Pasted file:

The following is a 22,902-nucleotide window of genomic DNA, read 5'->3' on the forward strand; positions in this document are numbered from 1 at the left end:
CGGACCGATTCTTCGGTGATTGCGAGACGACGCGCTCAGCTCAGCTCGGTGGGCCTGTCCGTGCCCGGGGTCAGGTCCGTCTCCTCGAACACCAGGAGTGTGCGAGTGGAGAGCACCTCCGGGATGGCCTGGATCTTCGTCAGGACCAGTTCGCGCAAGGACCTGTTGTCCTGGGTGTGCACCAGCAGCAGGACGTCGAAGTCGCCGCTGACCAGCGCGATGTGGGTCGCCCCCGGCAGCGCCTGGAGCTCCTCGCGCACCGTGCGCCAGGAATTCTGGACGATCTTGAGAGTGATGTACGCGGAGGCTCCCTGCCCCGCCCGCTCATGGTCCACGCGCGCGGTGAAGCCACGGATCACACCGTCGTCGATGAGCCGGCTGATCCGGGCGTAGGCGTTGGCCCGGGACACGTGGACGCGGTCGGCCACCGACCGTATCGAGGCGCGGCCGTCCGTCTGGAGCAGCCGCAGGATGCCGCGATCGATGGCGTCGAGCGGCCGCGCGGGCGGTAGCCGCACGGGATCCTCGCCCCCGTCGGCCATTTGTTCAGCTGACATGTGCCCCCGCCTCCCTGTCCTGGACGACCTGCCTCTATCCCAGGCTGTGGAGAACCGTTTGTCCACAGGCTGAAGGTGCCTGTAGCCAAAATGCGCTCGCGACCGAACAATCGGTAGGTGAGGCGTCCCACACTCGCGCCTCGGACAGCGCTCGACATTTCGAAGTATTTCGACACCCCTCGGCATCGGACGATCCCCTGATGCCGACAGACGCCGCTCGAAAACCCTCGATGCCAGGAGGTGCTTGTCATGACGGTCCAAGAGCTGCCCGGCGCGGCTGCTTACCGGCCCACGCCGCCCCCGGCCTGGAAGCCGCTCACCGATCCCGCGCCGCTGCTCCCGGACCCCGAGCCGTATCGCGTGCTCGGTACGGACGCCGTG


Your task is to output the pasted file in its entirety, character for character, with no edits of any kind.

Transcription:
The following is a 22,902-nucleotide window of genomic DNA, read 5'->3' on the forward strand; positions in this document are numbered from 1 at the left end:
CGGACCGATTCTTCGGTGATTGCGAGACGACGCGCTCAGCTCAGCTCGGTGGGCCTGTCCGTGCCCGGGGTCAGGTCCGTCTCCTCGAACACCAGGAGTGTGCGAGTGGAGAGCACCTCCGGGATGGCCTGGATCTTCGTCAGGACCAGTTCGCGCAAGGACCTGTTGTCCTGGGTGTGCACCAGCAGCAGGACGTCGAAGTCGCCGCTGACCAGCGCGATGTGGGTCGCCCCCGGCAGCGCCTGGAGCTCCTCGCGCACCGTGCGCCAGGAATTCTGGACGATCTTGAGAGTGATGTACGCGGAGGCTCCCTGCCCCGCCCGCTCATGGTCCACGCGCGCGGTGAAGCCACGGATCACACCGTCGTCGATGAGCCGGCTGATCCGGGCGTAGGCGTTGGCCCGGGACACGTGGACGCGGTCGGCCACCGACCGTATCGAGGCGCGGCCGTCCGTCTGGAGCAGCCGCAGGATGCCGCGATCGATGGCGTCGAGCGGCCGCGCGGGCGGTAGCCGCACGGGATCCTCGCCCCCGTCGGCCATTTGTTCAGCTGACATGTGCCCCCGCCTCCCTGTCCTGGACGACCTGCCTCTATCCCAGGCTGTGGAGAACCGTTTGTCCACAGGCTGAAGGTGCCTGTAGCCAAAATGCGCTCGCGACCGAACAATCGGTAGGTGAGGCGTCCCACACTCGCGCCTCGGACAGCGCTCGACATTTCGAAGTATTTCGACACCCCTCGGCATCGGACGATCCCCTGATGCCGACAGACGCCGCTCGAAAACCCTCGATGCCAGGAGGTGCTTGTCATGACGGTCCAAGAGCTGCCCGGCGCGGCTGCTTACCGGCCCACGCCGCCCCCGGCCTGGAAGCCGCTCACCGATCCCGCGCCGCTGCTCCCGGACCCCGAGCCGTATCGCGTGCTCGGTACGGACGCCGTG